My 2 ikea stock pots make a tremendous amount of noise! My 8 year old daughter can't be in the house when I am getting the ikea's going on high to boil water. It makes some kind of high frequency sound that my 40+ year old ears can't hear that she says "makes my head feel like it's going to explode!". I would have to agree that it's all about the construction and not the stickiness. The ikea pots stick like glue! They will hopefully be replaced on Mothers Day!

    Bookmark   April 12, 2013 at 10:19AM
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In addition to my Tramontina TriPly Clad set, I have Fissler, Simply Calphalon, Wolfgang Puck, TVS nonstick, and Oneida Artisan nonstick. Everything buzzes, some a little more than others.

    Bookmark   April 12, 2013 at 10:30AM
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If we are going to engage in a kink-off for who has the kinkest collection of induction-capable pots and pans, we are prepared to submit our entry.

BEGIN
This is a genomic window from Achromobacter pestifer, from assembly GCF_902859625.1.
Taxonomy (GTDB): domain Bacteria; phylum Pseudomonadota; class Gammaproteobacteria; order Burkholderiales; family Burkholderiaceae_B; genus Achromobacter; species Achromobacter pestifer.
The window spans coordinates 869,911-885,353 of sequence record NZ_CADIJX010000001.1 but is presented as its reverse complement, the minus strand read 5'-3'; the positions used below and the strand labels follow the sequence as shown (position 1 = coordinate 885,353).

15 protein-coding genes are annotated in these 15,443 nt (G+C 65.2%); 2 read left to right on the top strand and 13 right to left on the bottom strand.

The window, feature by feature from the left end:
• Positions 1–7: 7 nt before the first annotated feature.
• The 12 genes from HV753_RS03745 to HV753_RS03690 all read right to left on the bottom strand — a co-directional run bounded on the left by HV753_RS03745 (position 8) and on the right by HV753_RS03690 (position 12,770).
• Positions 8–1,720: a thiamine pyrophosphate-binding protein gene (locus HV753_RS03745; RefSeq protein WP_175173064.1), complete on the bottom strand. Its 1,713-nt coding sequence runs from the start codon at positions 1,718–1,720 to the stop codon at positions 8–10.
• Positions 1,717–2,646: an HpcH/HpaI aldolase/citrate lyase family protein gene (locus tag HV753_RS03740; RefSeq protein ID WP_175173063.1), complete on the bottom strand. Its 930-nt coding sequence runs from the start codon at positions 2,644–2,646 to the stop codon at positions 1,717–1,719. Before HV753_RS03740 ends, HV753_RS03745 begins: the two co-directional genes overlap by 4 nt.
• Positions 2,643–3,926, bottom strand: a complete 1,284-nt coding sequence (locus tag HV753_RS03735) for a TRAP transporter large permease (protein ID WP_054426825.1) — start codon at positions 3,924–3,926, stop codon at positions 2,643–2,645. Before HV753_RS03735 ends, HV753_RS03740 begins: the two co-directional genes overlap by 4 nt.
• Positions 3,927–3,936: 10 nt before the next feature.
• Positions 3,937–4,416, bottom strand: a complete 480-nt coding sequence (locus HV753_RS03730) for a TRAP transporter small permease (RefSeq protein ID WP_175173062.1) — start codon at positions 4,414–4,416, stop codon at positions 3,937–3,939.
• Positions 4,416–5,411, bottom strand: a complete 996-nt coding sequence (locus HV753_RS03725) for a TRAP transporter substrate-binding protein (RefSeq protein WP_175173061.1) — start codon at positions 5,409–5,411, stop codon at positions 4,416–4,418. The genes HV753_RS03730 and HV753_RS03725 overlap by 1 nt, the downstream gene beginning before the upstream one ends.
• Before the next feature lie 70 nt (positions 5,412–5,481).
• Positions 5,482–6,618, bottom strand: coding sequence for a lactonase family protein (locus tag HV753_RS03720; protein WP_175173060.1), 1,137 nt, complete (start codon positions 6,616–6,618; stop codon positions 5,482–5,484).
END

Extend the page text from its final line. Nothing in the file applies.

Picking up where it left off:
Starting with the cast iron, we have two pieces of the line that Michael Lax designed for Sam Farber (the founder of Copco, and later, Oxo Good Grips) in the 1950s or 1960s. We have a roughly four and a half quart casserole and an eight-inch frypan. Both pieces were made on an island in Denmark. Two pieces from Denmark, then.

Then we have an Iwachu Nambutetsu pot; Nambutetsu is the finest cast iron in the world. See the link below for a picture of our piece. We have another bail-handle Nambutetsu that was made by an artisan craftsman, also, of course, in Morioka. Two cast iron pieces from the Tohoku region of Japan.

And we have a giant Descoware enameled cast iron frying pan, and a much smaller (6"?) matching Descoware enameled cast iron pan. Beloved by Julia Child Descoware cast iron cookware was named after the company's founder, D. E. Sanford, who was a resident of Connecticut; but the enameled cast iron was made in Belgium.